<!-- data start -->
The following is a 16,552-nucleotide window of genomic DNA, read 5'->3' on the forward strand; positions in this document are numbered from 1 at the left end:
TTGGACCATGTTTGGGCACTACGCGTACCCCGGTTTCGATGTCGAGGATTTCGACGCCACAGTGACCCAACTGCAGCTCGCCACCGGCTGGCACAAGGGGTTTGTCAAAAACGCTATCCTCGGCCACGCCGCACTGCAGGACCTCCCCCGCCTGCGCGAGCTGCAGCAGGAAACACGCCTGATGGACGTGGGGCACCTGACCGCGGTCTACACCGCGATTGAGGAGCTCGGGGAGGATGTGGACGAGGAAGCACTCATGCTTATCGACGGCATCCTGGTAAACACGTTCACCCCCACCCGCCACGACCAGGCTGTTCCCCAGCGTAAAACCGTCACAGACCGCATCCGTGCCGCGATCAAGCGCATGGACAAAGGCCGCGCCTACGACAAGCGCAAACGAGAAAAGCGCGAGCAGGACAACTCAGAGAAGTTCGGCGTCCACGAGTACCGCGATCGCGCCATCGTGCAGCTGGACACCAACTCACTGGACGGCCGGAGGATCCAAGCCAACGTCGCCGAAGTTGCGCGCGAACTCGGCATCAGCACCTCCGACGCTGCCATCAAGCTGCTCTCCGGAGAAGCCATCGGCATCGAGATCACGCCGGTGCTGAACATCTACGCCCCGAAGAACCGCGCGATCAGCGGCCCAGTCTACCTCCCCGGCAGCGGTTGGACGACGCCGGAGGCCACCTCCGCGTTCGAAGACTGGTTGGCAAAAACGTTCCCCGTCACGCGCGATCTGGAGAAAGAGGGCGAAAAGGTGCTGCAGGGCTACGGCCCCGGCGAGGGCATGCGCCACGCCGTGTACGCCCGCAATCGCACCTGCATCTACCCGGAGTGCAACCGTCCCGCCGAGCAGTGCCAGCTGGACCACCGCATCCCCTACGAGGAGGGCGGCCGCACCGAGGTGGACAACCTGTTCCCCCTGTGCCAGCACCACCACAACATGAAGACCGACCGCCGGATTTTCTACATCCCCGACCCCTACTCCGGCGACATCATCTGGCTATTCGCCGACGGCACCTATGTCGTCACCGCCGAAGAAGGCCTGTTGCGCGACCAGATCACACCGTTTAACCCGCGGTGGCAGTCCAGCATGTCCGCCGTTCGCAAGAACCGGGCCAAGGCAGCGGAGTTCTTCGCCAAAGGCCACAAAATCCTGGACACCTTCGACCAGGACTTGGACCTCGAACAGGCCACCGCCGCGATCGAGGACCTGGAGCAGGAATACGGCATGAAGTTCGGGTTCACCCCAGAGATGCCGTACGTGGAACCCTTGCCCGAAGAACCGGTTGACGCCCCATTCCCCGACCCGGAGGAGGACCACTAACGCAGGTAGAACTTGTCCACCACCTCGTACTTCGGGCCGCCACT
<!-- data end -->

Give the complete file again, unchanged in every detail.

The following is a 16,552-nucleotide window of genomic DNA, read 5'->3' on the forward strand; positions in this document are numbered from 1 at the left end:
TTGGACCATGTTTGGGCACTACGCGTACCCCGGTTTCGATGTCGAGGATTTCGACGCCACAGTGACCCAACTGCAGCTCGCCACCGGCTGGCACAAGGGGTTTGTCAAAAACGCTATCCTCGGCCACGCCGCACTGCAGGACCTCCCCCGCCTGCGCGAGCTGCAGCAGGAAACACGCCTGATGGACGTGGGGCACCTGACCGCGGTCTACACCGCGATTGAGGAGCTCGGGGAGGATGTGGACGAGGAAGCACTCATGCTTATCGACGGCATCCTGGTAAACACGTTCACCCCCACCCGCCACGACCAGGCTGTTCCCCAGCGTAAAACCGTCACAGACCGCATCCGTGCCGCGATCAAGCGCATGGACAAAGGCCGCGCCTACGACAAGCGCAAACGAGAAAAGCGCGAGCAGGACAACTCAGAGAAGTTCGGCGTCCACGAGTACCGCGATCGCGCCATCGTGCAGCTGGACACCAACTCACTGGACGGCCGGAGGATCCAAGCCAACGTCGCCGAAGTTGCGCGCGAACTCGGCATCAGCACCTCCGACGCTGCCATCAAGCTGCTCTCCGGAGAAGCCATCGGCATCGAGATCACGCCGGTGCTGAACATCTACGCCCCGAAGAACCGCGCGATCAGCGGCCCAGTCTACCTCCCCGGCAGCGGTTGGACGACGCCGGAGGCCACCTCCGCGTTCGAAGACTGGTTGGCAAAAACGTTCCCCGTCACGCGCGATCTGGAGAAAGAGGGCGAAAAGGTGCTGCAGGGCTACGGCCCCGGCGAGGGCATGCGCCACGCCGTGTACGCCCGCAATCGCACCTGCATCTACCCGGAGTGCAACCGTCCCGCCGAGCAGTGCCAGCTGGACCACCGCATCCCCTACGAGGAGGGCGGCCGCACCGAGGTGGACAACCTGTTCCCCCTGTGCCAGCACCACCACAACATGAAGACCGACCGCCGGATTTTCTACATCCCCGACCCCTACTCCGGCGACATCATCTGGCTATTCGCCGACGGCACCTATGTCGTCACCGCCGAAGAAGGCCTGTTGCGCGACCAGATCACACCGTTTAACCCGCGGTGGCAGTCCAGCATGTCCGCCGTTCGCAAGAACCGGGCCAAGGCAGCGGAGTTCTTCGCCAAAGGCCACAAAATCCTGGACACCTTCGACCAGGACTTGGACCTCGAACAGGCCACCGCCGCGATCGAGGACCTGGAGCAGGAATACGGCATGAAGTTCGGGTTCACCCCAGAGATGCCGTACGTGGAACCCTTGCCCGAAGAACCGGTTGACGCCCCATTCCCCGACCCGGAGGAGGACCACTAACGCAGGTAGAACTTGTCCACCACCTCGTACTTCGGGCCGCCACT